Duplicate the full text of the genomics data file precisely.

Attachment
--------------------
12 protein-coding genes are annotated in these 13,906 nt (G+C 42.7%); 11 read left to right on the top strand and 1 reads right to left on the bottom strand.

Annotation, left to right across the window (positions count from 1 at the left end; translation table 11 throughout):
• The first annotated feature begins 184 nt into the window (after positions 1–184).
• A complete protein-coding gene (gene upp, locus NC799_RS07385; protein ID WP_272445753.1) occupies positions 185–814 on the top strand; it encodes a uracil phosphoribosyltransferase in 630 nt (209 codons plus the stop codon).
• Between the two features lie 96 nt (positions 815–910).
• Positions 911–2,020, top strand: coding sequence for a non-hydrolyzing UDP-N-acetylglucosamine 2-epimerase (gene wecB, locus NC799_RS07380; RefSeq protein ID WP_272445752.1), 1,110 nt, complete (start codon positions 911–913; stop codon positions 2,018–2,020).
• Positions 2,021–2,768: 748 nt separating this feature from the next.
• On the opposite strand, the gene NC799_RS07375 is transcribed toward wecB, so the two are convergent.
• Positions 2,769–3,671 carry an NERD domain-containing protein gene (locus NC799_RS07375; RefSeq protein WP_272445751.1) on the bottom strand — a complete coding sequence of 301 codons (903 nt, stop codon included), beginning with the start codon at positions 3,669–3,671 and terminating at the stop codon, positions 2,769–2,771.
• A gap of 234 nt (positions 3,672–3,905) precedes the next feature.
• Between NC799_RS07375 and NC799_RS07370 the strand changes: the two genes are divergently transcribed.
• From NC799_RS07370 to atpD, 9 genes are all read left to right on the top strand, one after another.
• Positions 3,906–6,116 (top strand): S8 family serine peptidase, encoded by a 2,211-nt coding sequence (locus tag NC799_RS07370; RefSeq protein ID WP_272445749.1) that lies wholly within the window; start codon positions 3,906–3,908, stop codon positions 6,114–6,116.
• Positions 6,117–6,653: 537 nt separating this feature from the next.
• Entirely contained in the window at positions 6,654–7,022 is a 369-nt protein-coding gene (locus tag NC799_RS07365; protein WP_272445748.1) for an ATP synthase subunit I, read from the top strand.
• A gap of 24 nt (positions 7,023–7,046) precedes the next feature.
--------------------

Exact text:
12 protein-coding genes are annotated in these 13,906 nt (G+C 42.7%); 11 read left to right on the top strand and 1 reads right to left on the bottom strand.

Annotation, left to right across the window (positions count from 1 at the left end; translation table 11 throughout):
• The first annotated feature begins 184 nt into the window (after positions 1–184).
• A complete protein-coding gene (gene upp, locus NC799_RS07385; protein ID WP_272445753.1) occupies positions 185–814 on the top strand; it encodes a uracil phosphoribosyltransferase in 630 nt (209 codons plus the stop codon).
• Between the two features lie 96 nt (positions 815–910).
• Positions 911–2,020, top strand: coding sequence for a non-hydrolyzing UDP-N-acetylglucosamine 2-epimerase (gene wecB, locus NC799_RS07380; RefSeq protein ID WP_272445752.1), 1,110 nt, complete (start codon positions 911–913; stop codon positions 2,018–2,020).
• Positions 2,021–2,768: 748 nt separating this feature from the next.
• On the opposite strand, the gene NC799_RS07375 is transcribed toward wecB, so the two are convergent.
• Positions 2,769–3,671 carry an NERD domain-containing protein gene (locus NC799_RS07375; RefSeq protein WP_272445751.1) on the bottom strand — a complete coding sequence of 301 codons (903 nt, stop codon included), beginning with the start codon at positions 3,669–3,671 and terminating at the stop codon, positions 2,769–2,771.
• A gap of 234 nt (positions 3,672–3,905) precedes the next feature.
• Between NC799_RS07375 and NC799_RS07370 the strand changes: the two genes are divergently transcribed.
• From NC799_RS07370 to atpD, 9 genes are all read left to right on the top strand, one after another.
• Positions 3,906–6,116 (top strand): S8 family serine peptidase, encoded by a 2,211-nt coding sequence (locus tag NC799_RS07370; RefSeq protein ID WP_272445749.1) that lies wholly within the window; start codon positions 3,906–3,908, stop codon positions 6,114–6,116.
• Positions 6,117–6,653: 537 nt separating this feature from the next.
• Entirely contained in the window at positions 6,654–7,022 is a 369-nt protein-coding gene (locus tag NC799_RS07365; protein WP_272445748.1) for an ATP synthase subunit I, read from the top strand.
• A gap of 24 nt (positions 7,023–7,046) precedes the next feature.